Two street motorcycles from a storied Italian brand that bring a new flavour to the middleweight segment.
There are many things that the Italians are exceptional for and among the list is motorcycle designs. Which should explain why me and my colleagues are so captivated by the looks of the new Moto Morini Seiemmezzo 6 ½ motorcycles. Before you ask, the pronunciation is “see-eh-metzo” and the name means six and a half, which denotes the 650cc inline-twin (649cc to be precise) that powers these motorcycles. They are available in India in two forms – Retro Street and Scrambler, with differences between them being largely cosmetic. Here’s what it was like to spend a brief time with these new middleweight nakeds.
Moto Morini Seiemmezzo: design and features
As stated earlier, the stand out feature on the Seiemmezzo motorcycles is the lovely Italian design. The Retro Street variant has a dollop of street naked butchness, evident in the visual mass offered by the beefy tank. The round headlight, seats, and almost minimal tail section add to the appeal. In fact, the lack of unnecessary body panels keeps a part of the frame and subframe exposed. Isn’t that the whole point of ‘street naked’? I also liked the design of the tyre hugger that doubles up as the number plate holder.
Scrambler gets tubeless wire-spoke wheels.
The Scrambler, as the name suggests, has a few distinguishing design elements to the roadster. While the fuel tank, headlight and seat are the same (finished in tan brown) there are bits specific to the Scrambler variant. This includes a fly screen above the headlight and a neat-looking beak below it. The side panels are different as well but it’s the tail-section that adds more distinction to the Scrambler. I particularly liked the way it extends beyond the seat to form a mini mudguard. Speaking of, the little mud flap over the front wheel could barely prevent it from throwing muck onto the radiator when we rode the Scrambler off-road. I guess form takes precedence over function in the case of this Italian machine. Also, the Scrambler has a gold-coloured fork and runs on tubeless wire-spoke wheels, unlike the alloys on the Retro Street.
Smart TFT display with Bluetooth.
In terms of features, they’ve both got all-LED lights, backlit switchgear and a colour TFT display with Bluetooth connectivity.
Moto Morini Seiemmezzo: ride and handling
Both motorcycles have wide, accommodating and comfortable perches. In the case of the street bike, the handlebar is flatter, while the footpegs are set at an appropriate height to form a comfortable rider’s triangle. The Scrambler’s handlebar, however, is set slightly higher to make it easier to stand on the pegs and ride off-road.
Inline-twin has a solid midrange punch.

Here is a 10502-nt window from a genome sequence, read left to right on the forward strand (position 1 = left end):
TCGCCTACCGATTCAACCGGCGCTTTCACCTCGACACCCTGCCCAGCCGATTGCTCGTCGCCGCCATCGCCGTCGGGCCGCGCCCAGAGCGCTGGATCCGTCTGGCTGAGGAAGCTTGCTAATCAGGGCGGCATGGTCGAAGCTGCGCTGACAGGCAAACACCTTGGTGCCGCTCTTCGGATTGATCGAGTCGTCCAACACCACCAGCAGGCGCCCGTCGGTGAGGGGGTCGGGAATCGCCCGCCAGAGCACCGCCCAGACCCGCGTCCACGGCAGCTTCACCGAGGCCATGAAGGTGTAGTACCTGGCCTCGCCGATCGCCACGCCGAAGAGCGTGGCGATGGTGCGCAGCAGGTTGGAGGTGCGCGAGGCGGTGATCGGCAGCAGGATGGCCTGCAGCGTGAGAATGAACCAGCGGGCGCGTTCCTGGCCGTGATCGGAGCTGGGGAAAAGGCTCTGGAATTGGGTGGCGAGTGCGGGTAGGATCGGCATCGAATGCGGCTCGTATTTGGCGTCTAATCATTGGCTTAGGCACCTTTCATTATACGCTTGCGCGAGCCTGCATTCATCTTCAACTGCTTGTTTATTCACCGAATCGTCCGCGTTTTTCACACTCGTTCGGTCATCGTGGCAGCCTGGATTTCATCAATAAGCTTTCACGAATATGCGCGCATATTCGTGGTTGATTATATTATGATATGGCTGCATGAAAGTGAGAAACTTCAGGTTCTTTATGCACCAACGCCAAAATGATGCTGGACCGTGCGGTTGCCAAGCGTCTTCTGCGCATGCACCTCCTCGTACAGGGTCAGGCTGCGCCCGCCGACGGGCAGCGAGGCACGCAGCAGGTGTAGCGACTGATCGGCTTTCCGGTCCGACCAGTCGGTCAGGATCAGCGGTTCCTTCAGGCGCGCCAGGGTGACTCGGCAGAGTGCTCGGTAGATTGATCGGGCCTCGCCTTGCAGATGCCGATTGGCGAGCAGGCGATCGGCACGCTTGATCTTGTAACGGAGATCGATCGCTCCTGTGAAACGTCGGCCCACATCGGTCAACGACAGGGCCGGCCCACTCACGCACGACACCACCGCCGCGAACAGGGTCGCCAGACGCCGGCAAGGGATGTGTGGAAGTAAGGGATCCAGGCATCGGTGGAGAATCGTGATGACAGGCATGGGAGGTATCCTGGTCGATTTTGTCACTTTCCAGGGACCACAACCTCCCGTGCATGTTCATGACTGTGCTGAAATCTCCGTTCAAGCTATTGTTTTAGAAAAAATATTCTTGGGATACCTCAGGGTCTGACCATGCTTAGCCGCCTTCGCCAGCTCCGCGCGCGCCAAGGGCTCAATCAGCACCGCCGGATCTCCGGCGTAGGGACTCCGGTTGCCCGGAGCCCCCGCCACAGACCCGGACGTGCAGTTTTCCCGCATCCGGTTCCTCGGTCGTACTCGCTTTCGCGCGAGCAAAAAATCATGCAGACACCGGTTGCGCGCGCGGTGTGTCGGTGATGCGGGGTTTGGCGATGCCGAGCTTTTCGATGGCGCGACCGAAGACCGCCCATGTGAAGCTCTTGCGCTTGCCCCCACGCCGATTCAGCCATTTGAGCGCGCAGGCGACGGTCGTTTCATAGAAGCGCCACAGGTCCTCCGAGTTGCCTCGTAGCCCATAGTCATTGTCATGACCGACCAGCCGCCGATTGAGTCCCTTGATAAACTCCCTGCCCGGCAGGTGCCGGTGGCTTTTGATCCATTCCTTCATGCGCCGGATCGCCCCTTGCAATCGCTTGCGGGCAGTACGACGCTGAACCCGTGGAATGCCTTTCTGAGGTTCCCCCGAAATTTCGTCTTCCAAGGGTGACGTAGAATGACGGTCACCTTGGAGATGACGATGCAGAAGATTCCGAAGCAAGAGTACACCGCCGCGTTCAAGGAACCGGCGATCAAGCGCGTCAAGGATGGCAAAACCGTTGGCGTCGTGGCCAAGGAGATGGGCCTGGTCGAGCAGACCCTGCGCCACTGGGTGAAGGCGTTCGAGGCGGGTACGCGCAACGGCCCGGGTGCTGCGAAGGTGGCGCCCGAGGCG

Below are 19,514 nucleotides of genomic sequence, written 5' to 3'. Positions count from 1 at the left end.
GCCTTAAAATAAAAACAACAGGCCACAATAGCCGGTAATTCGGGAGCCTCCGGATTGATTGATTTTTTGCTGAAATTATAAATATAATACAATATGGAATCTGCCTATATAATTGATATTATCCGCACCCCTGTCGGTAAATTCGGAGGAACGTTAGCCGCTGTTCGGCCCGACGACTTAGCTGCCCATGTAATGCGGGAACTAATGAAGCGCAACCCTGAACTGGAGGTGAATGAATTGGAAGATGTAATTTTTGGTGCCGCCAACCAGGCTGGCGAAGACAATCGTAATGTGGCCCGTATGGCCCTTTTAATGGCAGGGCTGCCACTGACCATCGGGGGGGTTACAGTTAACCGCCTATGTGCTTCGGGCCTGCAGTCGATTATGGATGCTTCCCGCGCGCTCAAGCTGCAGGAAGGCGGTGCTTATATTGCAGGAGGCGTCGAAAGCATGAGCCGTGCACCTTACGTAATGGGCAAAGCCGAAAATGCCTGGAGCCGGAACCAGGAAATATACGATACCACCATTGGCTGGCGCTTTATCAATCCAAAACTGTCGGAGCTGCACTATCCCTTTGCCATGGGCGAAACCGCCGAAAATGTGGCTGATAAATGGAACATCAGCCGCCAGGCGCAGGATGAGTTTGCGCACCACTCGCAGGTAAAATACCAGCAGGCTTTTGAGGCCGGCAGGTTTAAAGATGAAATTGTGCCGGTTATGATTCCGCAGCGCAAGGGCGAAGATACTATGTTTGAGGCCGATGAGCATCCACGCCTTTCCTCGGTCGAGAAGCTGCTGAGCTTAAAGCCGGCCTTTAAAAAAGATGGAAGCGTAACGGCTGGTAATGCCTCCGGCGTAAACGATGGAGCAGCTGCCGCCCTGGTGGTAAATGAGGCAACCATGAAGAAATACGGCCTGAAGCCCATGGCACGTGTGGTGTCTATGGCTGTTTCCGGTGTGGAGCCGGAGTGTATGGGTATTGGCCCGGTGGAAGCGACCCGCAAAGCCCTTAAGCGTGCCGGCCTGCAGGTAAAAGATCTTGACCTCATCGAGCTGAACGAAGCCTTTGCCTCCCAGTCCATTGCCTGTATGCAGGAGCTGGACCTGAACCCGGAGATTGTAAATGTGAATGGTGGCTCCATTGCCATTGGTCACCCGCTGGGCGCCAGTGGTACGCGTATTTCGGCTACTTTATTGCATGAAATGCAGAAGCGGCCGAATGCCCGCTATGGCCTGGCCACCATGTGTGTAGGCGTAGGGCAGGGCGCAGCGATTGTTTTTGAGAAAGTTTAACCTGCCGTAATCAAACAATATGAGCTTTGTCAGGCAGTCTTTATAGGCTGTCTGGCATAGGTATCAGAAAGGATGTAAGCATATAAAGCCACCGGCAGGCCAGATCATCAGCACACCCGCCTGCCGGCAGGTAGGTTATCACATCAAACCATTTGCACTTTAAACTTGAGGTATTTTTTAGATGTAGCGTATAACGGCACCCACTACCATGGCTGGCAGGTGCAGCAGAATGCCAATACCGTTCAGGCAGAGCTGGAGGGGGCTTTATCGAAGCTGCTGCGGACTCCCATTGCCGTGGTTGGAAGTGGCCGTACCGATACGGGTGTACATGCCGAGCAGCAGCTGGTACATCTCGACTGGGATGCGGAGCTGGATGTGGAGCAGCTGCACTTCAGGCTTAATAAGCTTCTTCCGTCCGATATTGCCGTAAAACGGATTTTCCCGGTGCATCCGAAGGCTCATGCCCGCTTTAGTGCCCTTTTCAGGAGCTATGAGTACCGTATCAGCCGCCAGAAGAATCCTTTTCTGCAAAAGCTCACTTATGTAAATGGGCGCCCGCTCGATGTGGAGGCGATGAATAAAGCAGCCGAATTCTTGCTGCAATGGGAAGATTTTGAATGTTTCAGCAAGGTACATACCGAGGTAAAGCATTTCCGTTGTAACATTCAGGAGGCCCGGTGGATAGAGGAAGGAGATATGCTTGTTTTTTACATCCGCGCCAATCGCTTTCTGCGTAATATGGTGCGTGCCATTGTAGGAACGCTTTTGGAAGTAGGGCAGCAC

The Seiemmezzos are powered by the same 649cc, inline-twin engine that produces 55hp and 54Nm. These figures are significantly lower than other 650cc-class bikes, like the Kawasaki Z650 (68hp, 64Nm). Both Moto Morinis weigh 215kg, and on paper, they don’t seem to be in the same performance ballpark as the competition. However, in the very short time we spent riding them, the bikes didn’t feel slow. In fact, there’s a strong surge in acceleration as revs enter the midrange, accompanied by a nice induction roar. There’s decent top-end performance as well, but given the limited space we had access to, we couldn’t hold highway speeds for long. So, a full blown test is what’s in order to see what these middleweight nakeds have got to offer.
The Seiemmezzos employ a tubular frame, suspended by a fully-adjustable USD fork and a monoshock. And before you wonder, the suspension travel (120mm front/ 118mm rear) as well as wheel sizes on both models is the same. The only difference is seen in the Scrambler’s block-pattern tyres for additional grip while riding on trails. On the road, the suspension did a good job of soaking up bumps, although the front fork on our test Scrambler felt bouncy over some of the larger bumps. Handling around the only corner we came across on our route showcased the planted nature of the bike.
Radiator gets caked in slushy conditions.
Braking performance, too, didn’t leave much to be desired either, although the ABS sensitivity under hard braking is more than ideal.
Moto Morini Seiemmezzo: Should you buy it?
Moto Morini’s Seiemmezzo twins are quite unlike the competition in the segment. Not only do they look great, they have a competent engine and chassis to cater to what most buyers seek in this segment. That said, it is too early for us to recommend them until a proper road test is conducted. Besides the nascent sales and service network, as well as the unproven reliability, are things to consider before putting down the estimated Rs 6 lakh-7.5 lakh (ex-showroom) that these bikes may demand, once they are launched.